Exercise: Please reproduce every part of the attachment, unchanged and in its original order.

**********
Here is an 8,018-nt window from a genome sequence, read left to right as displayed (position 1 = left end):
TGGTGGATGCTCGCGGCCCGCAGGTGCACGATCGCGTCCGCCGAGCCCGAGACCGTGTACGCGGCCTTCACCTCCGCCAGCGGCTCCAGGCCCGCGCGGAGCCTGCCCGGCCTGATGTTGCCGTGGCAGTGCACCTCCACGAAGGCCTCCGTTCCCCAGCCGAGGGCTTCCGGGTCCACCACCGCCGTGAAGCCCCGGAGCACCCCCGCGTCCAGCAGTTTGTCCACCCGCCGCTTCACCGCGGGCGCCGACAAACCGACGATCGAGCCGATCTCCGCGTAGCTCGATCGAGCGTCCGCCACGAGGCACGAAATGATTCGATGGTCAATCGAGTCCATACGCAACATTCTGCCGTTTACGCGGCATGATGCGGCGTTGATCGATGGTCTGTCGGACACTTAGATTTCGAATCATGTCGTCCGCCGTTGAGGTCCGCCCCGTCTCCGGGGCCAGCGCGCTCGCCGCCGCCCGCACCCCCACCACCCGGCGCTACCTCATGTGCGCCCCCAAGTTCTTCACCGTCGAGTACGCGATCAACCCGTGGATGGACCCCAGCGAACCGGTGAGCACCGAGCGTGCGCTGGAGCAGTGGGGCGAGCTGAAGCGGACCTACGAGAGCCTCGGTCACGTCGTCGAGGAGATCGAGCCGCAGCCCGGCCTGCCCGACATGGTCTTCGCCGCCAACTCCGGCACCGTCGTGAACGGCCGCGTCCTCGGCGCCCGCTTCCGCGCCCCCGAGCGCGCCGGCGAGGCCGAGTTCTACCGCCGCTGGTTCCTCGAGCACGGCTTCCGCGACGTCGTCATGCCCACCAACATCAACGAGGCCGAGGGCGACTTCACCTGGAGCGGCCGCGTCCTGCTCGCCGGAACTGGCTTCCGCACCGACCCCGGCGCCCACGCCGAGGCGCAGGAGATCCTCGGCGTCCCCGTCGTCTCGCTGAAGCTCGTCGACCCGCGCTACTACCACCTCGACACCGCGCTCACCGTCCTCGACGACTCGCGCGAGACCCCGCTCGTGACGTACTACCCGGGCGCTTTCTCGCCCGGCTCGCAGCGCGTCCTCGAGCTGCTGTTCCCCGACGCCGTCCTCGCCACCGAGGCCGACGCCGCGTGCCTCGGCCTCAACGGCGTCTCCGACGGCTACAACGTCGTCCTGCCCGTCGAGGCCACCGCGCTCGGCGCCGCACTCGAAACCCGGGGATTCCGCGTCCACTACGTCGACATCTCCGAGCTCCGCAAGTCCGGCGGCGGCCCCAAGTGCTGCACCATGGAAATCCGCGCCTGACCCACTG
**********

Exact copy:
Here is an 8,018-nt window from a genome sequence, read left to right as displayed (position 1 = left end):
TGGTGGATGCTCGCGGCCCGCAGGTGCACGATCGCGTCCGCCGAGCCCGAGACCGTGTACGCGGCCTTCACCTCCGCCAGCGGCTCCAGGCCCGCGCGGAGCCTGCCCGGCCTGATGTTGCCGTGGCAGTGCACCTCCACGAAGGCCTCCGTTCCCCAGCCGAGGGCTTCCGGGTCCACCACCGCCGTGAAGCCCCGGAGCACCCCCGCGTCCAGCAGTTTGTCCACCCGCCGCTTCACCGCGGGCGCCGACAAACCGACGATCGAGCCGATCTCCGCGTAGCTCGATCGAGCGTCCGCCACGAGGCACGAAATGATTCGATGGTCAATCGAGTCCATACGCAACATTCTGCCGTTTACGCGGCATGATGCGGCGTTGATCGATGGTCTGTCGGACACTTAGATTTCGAATCATGTCGTCCGCCGTTGAGGTCCGCCCCGTCTCCGGGGCCAGCGCGCTCGCCGCCGCCCGCACCCCCACCACCCGGCGCTACCTCATGTGCGCCCCCAAGTTCTTCACCGTCGAGTACGCGATCAACCCGTGGATGGACCCCAGCGAACCGGTGAGCACCGAGCGTGCGCTGGAGCAGTGGGGCGAGCTGAAGCGGACCTACGAGAGCCTCGGTCACGTCGTCGAGGAGATCGAGCCGCAGCCCGGCCTGCCCGACATGGTCTTCGCCGCCAACTCCGGCACCGTCGTGAACGGCCGCGTCCTCGGCGCCCGCTTCCGCGCCCCCGAGCGCGCCGGCGAGGCCGAGTTCTACCGCCGCTGGTTCCTCGAGCACGGCTTCCGCGACGTCGTCATGCCCACCAACATCAACGAGGCCGAGGGCGACTTCACCTGGAGCGGCCGCGTCCTGCTCGCCGGAACTGGCTTCCGCACCGACCCCGGCGCCCACGCCGAGGCGCAGGAGATCCTCGGCGTCCCCGTCGTCTCGCTGAAGCTCGTCGACCCGCGCTACTACCACCTCGACACCGCGCTCACCGTCCTCGACGACTCGCGCGAGACCCCGCTCGTGACGTACTACCCGGGCGCTTTCTCGCCCGGCTCGCAGCGCGTCCTCGAGCTGCTGTTCCCCGACGCCGTCCTCGCCACCGAGGCCGACGCCGCGTGCCTCGGCCTCAACGGCGTCTCCGACGGCTACAACGTCGTCCTGCCCGTCGAGGCCACCGCGCTCGGCGCCGCACTCGAAACCCGGGGATTCCGCGTCCACTACGTCGACATCTCCGAGCTCCGCAAGTCCGGCGGCGGCCCCAAGTGCTGCACCATGGAAATCCGCGCCTGACCCACTG